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Amon Amarth
Twilight of the Thunder Gods Toby Cook , October 20th, 2008 18:13

If you like arson, looting and smashing giant sea monsters with a hammer – you’re going to love this

Twilight of the Thunder Gods

OK, let’s be honest – when a new Amon Amarth album comes along, you pretty much know exactly what you’re going to hear: Thunderous riffs, epic solos, and songs about burning and pillaging the towns of your enemies.

And you know what? That isn’t a bad thing.

Amon Amarth (or ‘Mount Doom’ in Elvish for any Lord of the Rings fans out there) have been churning out with alarming consistency their unique brand of Viking themed death metal, or Viking-metal if you will (although I’d rather not) since forming in Tumba, Sweden, way back in 1992.

Now 10 years, and seven albums, on since the release of their debut - Once Sent from the Golden Hall and AA have barely changed a thing, - that is until now... sort of.

The album opens with the title track, and tears through you like Jörmungandr (that’s the sea serpent on the album cover) tears through longboats - Andersson's double bass attack is relentless, the guttural roar of vocalist Johan Hegg is as good as it’s ever been and the frenetic guitar work of messes Söderberg and Mikkonen reminds you why you liked them so much in the first place.

Things carry on in this vein, through - ‘Fee Will Sacrifice’ and the immense riffery of ‘Guardians of Asgaard’ But after that, things start to evolve somewhat – there are certainly no major departures in terms of musical direction, but there are subtle nuances that mark out the majority of Twilight... from its predecessor With Oden on Our Side.

Rather than the bulk of songs being about hacking off the limbs of anyone who looks at you funny across the local Viking alehouse or nearest battlefield, this time around AA have become slightly more introverted in their lyrical approach.

‘No Fear for the Setting Sun’ is a dying warrior's final battle cry, and ultimate resignation to his fate (“This day my luck, turned to the worst”), whilst the incendiary ‘The Hero’ is the painful lament of one Norseman’s perhaps not all together wise choice of slicing up so many a foe (“I know who I am, my soul is death and misery, I am an evil man.”)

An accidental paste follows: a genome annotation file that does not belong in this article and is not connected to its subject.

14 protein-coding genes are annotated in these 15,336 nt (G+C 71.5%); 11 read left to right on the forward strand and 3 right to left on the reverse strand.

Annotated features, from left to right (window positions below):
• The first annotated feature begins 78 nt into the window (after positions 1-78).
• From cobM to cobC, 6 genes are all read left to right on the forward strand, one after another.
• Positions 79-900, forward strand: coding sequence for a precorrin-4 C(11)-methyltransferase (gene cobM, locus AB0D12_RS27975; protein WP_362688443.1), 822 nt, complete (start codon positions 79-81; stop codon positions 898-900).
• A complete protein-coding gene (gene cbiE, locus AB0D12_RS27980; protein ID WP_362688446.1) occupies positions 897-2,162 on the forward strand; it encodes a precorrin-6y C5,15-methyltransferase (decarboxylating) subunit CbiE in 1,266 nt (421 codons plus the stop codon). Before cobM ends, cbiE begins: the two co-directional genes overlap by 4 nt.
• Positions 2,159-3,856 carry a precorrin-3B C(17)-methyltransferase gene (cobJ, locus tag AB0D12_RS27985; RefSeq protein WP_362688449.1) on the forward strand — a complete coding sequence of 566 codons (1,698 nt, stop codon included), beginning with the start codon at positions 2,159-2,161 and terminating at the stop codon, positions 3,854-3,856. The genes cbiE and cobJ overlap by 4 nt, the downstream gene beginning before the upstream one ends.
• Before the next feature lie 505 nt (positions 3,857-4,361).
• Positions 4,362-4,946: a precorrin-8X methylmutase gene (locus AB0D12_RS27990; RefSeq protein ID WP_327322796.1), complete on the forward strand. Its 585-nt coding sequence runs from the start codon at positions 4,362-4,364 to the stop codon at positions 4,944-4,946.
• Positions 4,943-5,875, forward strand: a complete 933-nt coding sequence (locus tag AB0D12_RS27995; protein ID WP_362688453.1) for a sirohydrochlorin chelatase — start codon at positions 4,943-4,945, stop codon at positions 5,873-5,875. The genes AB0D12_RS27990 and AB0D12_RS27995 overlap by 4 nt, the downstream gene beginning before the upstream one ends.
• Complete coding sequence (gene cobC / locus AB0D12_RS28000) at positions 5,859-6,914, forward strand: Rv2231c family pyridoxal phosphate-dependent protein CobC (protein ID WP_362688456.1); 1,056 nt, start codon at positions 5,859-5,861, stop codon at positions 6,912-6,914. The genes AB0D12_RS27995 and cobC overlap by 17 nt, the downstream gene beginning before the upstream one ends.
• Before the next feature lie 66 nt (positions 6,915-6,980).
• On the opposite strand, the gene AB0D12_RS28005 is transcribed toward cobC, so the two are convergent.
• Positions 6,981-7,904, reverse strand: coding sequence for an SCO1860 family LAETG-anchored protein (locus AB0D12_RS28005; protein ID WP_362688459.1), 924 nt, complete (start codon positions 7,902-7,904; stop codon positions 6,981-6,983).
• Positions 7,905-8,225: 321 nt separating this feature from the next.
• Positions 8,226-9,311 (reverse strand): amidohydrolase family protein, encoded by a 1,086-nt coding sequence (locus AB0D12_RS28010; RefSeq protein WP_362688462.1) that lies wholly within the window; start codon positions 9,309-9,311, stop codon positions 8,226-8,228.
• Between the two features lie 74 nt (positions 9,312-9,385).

There is though one truly surprising moment on Twilight... and it happens in the second from last track, ‘Live for the Kill’, where for the first time, well ever, the sounds of a string section can be heard.

As the searing guitar melodies seem to be coming to a crescendo all goes quiet and the eerie sounds of Finland’s four piece cello quintet Apocalyptica come in, mimicking the initial guitar riff, the result of which is a track that is not only the standout moment on this record, but arguably the finest of the bands career to date.

It’s easy to be sceptical about a band who, it can somewhat legitimately be said, have made a career out of releasing the same album time after time, only with smoother production, and on occasion Twilight... rings true to this – ‘Varyags of Miklagaard’ is essentially AA by numbers and the epically titled closer ‘Embrace of the Endless Ocean’ is anything but (possibly a better title would have been ‘Embrace of the Slightly Tedious Ocean’?).

Nonetheless it would certainly be unfair to write off this LP – there is enough solid death metalness to satisfy the die hard fans and if you’ve never been exposed to the churning Nordic fury of Amon Amarth before, this isn’t a bad place to start.

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